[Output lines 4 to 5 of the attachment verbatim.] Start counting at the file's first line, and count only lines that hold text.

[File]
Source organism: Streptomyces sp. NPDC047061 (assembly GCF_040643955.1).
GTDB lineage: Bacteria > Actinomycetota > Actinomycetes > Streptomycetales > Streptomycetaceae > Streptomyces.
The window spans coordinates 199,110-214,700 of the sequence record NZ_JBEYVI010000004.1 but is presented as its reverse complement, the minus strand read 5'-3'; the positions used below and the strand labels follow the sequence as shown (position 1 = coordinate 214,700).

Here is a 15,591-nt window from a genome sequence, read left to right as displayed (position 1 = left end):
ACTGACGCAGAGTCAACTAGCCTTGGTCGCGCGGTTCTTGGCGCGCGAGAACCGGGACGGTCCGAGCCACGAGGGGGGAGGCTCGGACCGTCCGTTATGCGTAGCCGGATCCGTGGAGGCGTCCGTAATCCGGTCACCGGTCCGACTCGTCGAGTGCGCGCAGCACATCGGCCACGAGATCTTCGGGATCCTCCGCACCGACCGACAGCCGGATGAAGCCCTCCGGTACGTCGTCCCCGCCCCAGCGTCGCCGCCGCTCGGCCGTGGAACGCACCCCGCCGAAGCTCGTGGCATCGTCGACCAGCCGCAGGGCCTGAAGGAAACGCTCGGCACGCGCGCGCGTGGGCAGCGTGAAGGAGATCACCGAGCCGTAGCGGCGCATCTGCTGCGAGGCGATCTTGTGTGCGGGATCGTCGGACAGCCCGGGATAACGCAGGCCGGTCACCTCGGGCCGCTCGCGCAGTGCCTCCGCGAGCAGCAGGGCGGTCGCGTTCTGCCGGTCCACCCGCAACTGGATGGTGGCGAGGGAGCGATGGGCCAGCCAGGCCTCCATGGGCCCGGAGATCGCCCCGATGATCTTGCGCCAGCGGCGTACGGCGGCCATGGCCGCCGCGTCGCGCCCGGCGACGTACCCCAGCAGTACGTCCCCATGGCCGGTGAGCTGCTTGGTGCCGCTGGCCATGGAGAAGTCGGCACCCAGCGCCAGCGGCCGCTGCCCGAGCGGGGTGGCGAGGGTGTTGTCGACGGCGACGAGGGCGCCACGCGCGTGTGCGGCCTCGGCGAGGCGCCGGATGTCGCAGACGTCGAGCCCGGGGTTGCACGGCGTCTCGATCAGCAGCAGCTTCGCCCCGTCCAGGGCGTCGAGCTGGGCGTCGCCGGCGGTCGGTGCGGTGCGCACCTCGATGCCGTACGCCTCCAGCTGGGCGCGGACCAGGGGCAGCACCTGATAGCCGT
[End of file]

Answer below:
Here is a 15,591-nt window from a genome sequence, read left to right as displayed (position 1 = left end):
ACTGACGCAGAGTCAACTAGCCTTGGTCGCGCGGTTCTTGGCGCGCGAGAACCGGGACGGTCCGAGCCACGAGGGGGGAGGCTCGGACCGTCCGTTATGCGTAGCCGGATCCGTGGAGGCGTCCGTAATCCGGTCACCGGTCCGACTCGTCGAGTGCGCGCAGCACATCGGCCACGAGATCTTCGGGATCCTCCGCACCGACCGACAGCCGGATGAAGCCCTCCGGTACGTCGTCCCCGCCCCAGCGTCGCCGCCGCTCGGCCGTGGAACGCACCCCGCCGAAGCTCGTGGCATCGTCGACCAGCCGCAGGGCCTGAAGGAAACGCTCGGCACGCGCGCGCGTGGGCAGCGTGAAGGAGATCACCGAGCCGTAGCGGCGCATCTGCTGCGAGGCGATCTTGTGTGCGGGATCGTCGGACAGCCCGGGATAACGCAGGCCGGTCACCTCGGGCCGCTCGCGCAGTGCCTCCGCGAGCAGCAGGGCGGTCGCGTTCTGCCGGTCCACCCGCAACTGGATGGTGGCGAGGGAGCGATGGGCCAGCCAGGCCTCCATGGGCCCGGAGATCGCCCCGATGATCTTGCGCCAGCGGCGTACGGCGGCCATGGCCGCCGCGTCGCGCCCGGCGACGTACCCCAGCAGTACGTCCCCATGGCCGGTGAGCTGCTTGGTGCCGCTGGCCATGGAGAAGTCGGCACCCAGCGCCAGCGGCCGCTGCCCGAGCGGGGTGGCGAGGGTGTTGTCGACGGCGACGAGGGCGCCACGCGCGTGTGCGGCCTCGGCGAGGCGCCGGATGTCGCAGACGTCGAGCCCGGGGTTGCACGGCGTCTCGATCAGCAGCAGCTTCGCCCCGTCCAGGGCGTCGAGCTGGGCGTCGCCGGCGGTCGGTGCGGTGCGCACCTCGATGCCGTACGCCTCCAGCTGGGCGCGGACCAGGGGCAGCACCTGATAGCCGT